12 National Guard members with ties to militia groups or ‘extremist views’ removed from inauguration

Pentagon and FBI screening troops following deadly insurrection at US Capitol

Related video: Adam Schiff says ‘massive intelligence and security failure’ at US Capitol being investigated by the House

Leer en Español

At least 12 National Guard service members have been removed from president-elect Joe Biden’s inauguration, including two people who made “inappropriate” comments about the event.

The discovery follows Defense Department and FBI efforts to screen National Guard members as more than 20,000 troops support law enforcement in Washington DC ahead of the swearing-in ceremony, days after a far-right mob breached the US Capitol.

Two service members were identified for posting “inappropriate comments or texts" about the event, Army General Daniel Hokanson told reporters on Tuesday afternoon. At least 10 others were identified by the FBI “as having ties to fringe right-wing groups or had posted extremist views”, according to the Associated Press.

"I'm not concerned as a large part of our organisation, if you look at 25,000, we’ve had 12 identified and some of those they are just looking into, it may be unrelated to this, but we want to make sure out of an abundance of caution, as I stated earlier, that we do the right thing until that gets cleared up," General Hokanson told reporters.

Pentagon officials did not disclose details about the service members. Spokesman Jonathan Hoffman said that “much of the information” is “unrelated to the events taking place at the Capitol or to the concerns that many people have noted on extremism.”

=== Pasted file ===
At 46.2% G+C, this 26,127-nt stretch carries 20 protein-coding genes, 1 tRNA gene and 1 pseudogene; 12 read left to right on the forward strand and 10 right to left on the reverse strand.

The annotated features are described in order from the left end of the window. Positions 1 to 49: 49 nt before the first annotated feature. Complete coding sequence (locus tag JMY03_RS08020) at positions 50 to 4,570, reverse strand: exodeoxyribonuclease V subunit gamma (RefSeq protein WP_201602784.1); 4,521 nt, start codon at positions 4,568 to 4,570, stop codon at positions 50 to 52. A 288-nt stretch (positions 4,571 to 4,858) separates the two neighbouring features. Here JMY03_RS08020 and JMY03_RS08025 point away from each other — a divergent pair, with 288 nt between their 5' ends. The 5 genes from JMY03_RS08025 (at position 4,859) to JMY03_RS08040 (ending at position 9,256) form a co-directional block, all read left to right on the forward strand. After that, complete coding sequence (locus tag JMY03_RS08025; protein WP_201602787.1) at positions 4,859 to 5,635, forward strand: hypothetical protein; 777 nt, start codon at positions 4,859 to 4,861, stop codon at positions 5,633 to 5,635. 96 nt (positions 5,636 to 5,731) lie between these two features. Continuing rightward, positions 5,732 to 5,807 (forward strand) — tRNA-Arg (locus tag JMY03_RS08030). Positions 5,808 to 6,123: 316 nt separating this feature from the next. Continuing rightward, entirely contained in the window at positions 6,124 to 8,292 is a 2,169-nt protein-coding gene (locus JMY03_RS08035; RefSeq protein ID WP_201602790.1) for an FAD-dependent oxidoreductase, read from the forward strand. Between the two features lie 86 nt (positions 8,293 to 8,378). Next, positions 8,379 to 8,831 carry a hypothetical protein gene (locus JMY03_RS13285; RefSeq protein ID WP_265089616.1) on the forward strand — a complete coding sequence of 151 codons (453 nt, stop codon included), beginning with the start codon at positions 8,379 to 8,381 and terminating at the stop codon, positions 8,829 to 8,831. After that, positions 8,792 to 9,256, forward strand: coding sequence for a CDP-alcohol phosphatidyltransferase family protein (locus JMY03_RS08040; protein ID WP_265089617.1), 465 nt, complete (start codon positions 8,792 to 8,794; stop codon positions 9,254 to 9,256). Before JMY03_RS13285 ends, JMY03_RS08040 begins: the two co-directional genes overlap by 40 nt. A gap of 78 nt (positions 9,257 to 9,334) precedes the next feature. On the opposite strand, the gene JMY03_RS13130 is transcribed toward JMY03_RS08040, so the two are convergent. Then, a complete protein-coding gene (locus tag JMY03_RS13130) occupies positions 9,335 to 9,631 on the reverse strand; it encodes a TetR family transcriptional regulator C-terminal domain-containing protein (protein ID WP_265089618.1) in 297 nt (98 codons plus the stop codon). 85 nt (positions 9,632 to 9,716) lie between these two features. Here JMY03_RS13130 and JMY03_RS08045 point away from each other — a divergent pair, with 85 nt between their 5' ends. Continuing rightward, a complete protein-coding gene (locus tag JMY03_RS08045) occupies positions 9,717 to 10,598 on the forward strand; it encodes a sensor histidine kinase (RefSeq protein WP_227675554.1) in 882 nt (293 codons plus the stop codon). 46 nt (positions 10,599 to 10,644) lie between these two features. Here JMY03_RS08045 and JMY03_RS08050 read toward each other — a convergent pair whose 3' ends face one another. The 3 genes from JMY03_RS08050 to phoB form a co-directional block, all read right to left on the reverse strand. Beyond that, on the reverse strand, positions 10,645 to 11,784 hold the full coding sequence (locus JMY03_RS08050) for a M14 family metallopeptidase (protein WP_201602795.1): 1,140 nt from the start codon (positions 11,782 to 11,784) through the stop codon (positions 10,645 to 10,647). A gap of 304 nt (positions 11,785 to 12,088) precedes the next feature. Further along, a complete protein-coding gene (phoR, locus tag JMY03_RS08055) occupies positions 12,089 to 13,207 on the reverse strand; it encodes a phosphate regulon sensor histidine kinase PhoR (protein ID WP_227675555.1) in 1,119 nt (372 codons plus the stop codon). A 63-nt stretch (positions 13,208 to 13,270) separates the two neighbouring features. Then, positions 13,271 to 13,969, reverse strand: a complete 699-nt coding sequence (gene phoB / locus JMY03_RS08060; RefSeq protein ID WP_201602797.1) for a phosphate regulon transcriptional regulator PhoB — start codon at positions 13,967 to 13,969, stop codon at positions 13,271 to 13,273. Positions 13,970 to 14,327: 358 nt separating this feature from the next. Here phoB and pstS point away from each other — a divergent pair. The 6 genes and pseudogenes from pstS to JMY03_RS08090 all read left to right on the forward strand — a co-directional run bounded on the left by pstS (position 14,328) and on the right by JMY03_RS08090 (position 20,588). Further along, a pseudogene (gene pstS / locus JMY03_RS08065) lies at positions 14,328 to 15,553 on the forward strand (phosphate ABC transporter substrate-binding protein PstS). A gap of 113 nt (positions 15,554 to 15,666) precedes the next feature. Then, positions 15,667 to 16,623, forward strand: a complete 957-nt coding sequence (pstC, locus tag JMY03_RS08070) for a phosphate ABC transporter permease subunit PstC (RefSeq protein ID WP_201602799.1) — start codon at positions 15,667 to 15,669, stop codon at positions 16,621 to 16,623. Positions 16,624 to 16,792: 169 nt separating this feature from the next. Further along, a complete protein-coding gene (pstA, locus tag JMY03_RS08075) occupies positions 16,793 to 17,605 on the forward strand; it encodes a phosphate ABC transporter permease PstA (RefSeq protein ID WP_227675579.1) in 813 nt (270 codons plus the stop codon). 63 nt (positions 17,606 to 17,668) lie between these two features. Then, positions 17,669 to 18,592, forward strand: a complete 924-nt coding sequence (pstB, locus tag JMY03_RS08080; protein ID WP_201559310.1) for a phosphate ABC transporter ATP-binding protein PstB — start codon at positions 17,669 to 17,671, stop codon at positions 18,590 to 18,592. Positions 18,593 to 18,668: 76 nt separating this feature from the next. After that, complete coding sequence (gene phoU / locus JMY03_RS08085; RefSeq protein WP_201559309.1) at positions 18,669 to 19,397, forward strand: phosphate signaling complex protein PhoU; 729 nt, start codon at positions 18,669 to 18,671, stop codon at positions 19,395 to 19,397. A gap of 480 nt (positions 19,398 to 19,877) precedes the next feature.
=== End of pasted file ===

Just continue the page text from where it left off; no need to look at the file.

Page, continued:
“These are vetting efforts that identify any questionable behavior in the past or any potential link to questionable behavior, not just related to extremism,” he told reporters.

Federal authorities have identified a growing number of law enforcement and military personnel who joined the insurrection on 6 January.

In a statement on Monday, acting Defense Secretary Christopher Miller said that while it’s “normal” to vet service members for “large security events” like the inauguration ceremony on Wednesday, the Pentagon has “no intelligence indicating an insider threat”. The FBI is assisting with screening efforts.

“We are leaving no stone unturned in securing the capital,” he said. “However, in this case the scope of military participation is unique. The DC National Guard is also providing additional training to service members as they arrive in DC that if they see or hear something that is not appropriate, they should report it to their chain of command.”

More than 30 police officers from more than a dozen states participated in the rally that incited the riot to support Donald Trump’s attempt to overturn the 2020 presidential election, and several other officers – as well as US military veterans – joined the mob inside the Capitol, underscoring warnings from civil rights groups about the far-right radicalisation inside law enforcement departments across the US.

On Monday, FBI agents also arrested two members of the Joint Terrorism Task Force at its Boston field for their “alleged roles in connection” to the Capitol insurrection.

Federal law enforcement has identified at least six people with military histories now in federal custody from its sprawling investigation into rioters. That includes a retired Air Force lieutenant colonel, a US Army officer and an Army reservist. An Air Force veteran was killed by Capitol Police during the attack.